News Column

Supreme Court Raises Bar for Class Action Suits

June 23, 2014

Sam Hananel, Associated Press

U.S. Supreme Court (file photo)
U.S. Supreme Court (file photo)

WASHINGTON (AP) — The Supreme Court on Monday made it tougher for investors to join together to sue corporations for securities fraud, a decision that could curb the number of multimillion dollar legal settlements companies pay out each year.

But the unanimous ruling was only a modest step. It stopped short of tossing out a quarter-century-old legal theory that might have ended securities class action lawsuits altogether.

Writing for the court, Chief Justice John Roberts said that companies should have a chance in the early stages of a lawsuit to show that any alleged fraud was not responsible for a drop in the company's stock price.

The change is expected to make it more expensive and time consuming for plaintiffs at the early stages of litigation. That gives corporations a better chance to mount a defense and could discourage lawyers from bringing weaker securities cases.

The decision is a victory for business groups that complain the growth of such class actions is a drain on corporate profits and a windfall for plaintiff lawyers. Investor groups say the lawsuits help deter corporate fraud and abuse.

The ruling is a partial victory for Halliburton Co., which is trying to block a class-action lawsuit claiming the energy services company inflated its stock price. But the justices rejected Halliburton's broader request to overturn the court's 1988 decision in Basic v. Levinson, a case that sparked a surge in securities class-action lawsuits against publicly traded companies and has led to an estimated $73 billion in settlements since 1997.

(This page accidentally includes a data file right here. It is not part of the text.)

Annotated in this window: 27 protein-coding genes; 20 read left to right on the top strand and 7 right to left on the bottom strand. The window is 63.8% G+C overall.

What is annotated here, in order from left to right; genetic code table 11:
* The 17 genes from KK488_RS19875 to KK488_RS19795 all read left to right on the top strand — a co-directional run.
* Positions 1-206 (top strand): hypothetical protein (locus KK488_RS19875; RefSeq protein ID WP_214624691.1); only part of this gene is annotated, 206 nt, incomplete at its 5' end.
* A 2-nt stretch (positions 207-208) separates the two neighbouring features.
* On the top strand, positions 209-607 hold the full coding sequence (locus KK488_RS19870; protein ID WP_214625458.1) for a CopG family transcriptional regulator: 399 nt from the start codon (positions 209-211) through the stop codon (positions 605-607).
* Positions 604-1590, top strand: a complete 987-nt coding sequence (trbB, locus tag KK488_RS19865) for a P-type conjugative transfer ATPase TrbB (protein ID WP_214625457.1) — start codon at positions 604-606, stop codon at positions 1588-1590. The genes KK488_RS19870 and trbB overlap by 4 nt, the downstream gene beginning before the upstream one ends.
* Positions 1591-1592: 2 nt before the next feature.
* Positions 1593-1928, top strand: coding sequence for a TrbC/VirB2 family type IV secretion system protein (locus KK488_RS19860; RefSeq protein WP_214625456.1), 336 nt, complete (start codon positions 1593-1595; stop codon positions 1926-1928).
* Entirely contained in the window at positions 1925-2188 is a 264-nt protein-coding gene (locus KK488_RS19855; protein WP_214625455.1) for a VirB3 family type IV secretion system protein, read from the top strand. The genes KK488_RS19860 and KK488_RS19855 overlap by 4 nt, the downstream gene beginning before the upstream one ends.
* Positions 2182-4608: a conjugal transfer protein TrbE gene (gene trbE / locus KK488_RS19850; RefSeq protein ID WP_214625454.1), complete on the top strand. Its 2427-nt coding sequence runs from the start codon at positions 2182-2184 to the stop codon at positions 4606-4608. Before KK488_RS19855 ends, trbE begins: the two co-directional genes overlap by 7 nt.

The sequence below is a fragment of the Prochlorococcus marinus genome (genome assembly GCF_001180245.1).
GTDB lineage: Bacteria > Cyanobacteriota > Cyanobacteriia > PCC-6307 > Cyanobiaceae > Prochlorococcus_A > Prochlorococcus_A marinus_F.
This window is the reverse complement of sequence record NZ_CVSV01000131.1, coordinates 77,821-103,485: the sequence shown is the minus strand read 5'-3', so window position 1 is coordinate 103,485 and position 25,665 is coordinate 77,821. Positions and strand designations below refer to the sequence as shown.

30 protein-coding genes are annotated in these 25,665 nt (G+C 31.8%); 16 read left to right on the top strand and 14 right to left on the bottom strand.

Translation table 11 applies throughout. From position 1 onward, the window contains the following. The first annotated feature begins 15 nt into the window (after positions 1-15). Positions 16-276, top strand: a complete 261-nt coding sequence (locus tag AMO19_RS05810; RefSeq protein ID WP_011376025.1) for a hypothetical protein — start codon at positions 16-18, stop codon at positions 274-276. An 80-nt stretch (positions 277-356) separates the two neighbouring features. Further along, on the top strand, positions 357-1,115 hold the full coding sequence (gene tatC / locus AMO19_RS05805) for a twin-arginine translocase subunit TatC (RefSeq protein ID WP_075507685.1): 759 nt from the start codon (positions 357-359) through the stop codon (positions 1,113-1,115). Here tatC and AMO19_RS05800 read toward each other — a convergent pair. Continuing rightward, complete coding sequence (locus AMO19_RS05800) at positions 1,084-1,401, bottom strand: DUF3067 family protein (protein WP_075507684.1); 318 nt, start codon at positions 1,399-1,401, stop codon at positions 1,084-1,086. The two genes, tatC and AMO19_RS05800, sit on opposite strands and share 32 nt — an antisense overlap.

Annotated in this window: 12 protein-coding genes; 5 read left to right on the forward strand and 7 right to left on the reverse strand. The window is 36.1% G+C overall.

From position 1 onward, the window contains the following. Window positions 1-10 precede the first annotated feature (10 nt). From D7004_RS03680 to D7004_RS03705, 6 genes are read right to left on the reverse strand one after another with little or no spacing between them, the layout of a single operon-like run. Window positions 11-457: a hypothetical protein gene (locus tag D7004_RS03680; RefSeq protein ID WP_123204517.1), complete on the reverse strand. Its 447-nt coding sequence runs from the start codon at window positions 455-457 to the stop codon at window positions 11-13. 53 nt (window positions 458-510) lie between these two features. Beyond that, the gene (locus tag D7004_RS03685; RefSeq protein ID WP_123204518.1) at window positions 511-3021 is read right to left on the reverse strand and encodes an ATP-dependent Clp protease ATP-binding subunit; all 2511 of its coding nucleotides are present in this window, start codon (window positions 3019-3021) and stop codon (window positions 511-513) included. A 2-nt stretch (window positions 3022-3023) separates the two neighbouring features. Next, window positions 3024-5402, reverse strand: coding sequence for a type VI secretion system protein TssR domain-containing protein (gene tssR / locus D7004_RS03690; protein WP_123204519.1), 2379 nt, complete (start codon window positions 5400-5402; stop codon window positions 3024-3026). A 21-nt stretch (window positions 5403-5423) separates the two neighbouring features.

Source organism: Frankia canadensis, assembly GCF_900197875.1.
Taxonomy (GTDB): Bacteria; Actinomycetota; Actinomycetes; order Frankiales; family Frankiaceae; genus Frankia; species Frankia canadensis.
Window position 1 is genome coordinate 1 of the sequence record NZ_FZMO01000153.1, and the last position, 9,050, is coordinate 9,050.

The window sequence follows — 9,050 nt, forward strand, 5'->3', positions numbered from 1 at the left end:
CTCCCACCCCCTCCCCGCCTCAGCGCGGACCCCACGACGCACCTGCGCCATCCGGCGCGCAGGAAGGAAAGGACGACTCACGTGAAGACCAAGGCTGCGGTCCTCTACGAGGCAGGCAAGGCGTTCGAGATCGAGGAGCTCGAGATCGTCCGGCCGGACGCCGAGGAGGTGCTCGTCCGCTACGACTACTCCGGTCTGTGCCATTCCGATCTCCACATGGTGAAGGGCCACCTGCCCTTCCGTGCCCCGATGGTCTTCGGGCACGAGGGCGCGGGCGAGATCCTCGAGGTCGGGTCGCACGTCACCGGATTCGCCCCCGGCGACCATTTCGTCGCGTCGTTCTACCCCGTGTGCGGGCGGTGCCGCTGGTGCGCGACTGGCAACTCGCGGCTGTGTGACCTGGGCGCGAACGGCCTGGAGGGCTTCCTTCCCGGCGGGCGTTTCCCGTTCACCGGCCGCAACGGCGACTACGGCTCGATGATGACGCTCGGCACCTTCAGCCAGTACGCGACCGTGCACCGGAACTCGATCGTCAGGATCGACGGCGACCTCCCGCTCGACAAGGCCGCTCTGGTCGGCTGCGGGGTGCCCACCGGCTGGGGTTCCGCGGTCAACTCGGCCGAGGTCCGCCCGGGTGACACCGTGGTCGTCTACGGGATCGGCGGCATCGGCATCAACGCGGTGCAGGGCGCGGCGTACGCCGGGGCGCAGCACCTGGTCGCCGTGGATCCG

Under Basic's "fraud on the market" theory, shareholders who claim fraud don't need to show they actually relied on specific false statements. The theory presumes a company's false statements inflated its stock price.

Business groups including the U.S. Chamber of Commerce and the National Association of Manufacturers had urged the court to overturn Basic. They argued that the doctrine has led to significant costs for investors and businesses and bred confusion in the courts. But the Obama administration asked the court not to overrule the precedent, saying its premise remains sound.

The case involves a group of investors who claimed they lost money when Halliburton's stock price dropped after revelations the company misrepresented revenues, understated its liability in asbestos litigation and overstated the benefits of a merger. The case now goes back to the lower courts, where Halliburton will have another chance to block the investors from joining together as a class.

While the court's judgment was unanimous, Justice Clarence Thomas wrote a separate opinion saying that Basic should be overruled because economic realities have undermined its premise. He was joined by Justices Antonin Scalia and Samuel Alito.

The case is Halliburton Co. v. Erica P. John Fund Inc., 13-317.

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Original headline: Court raises bar for securities class action cases


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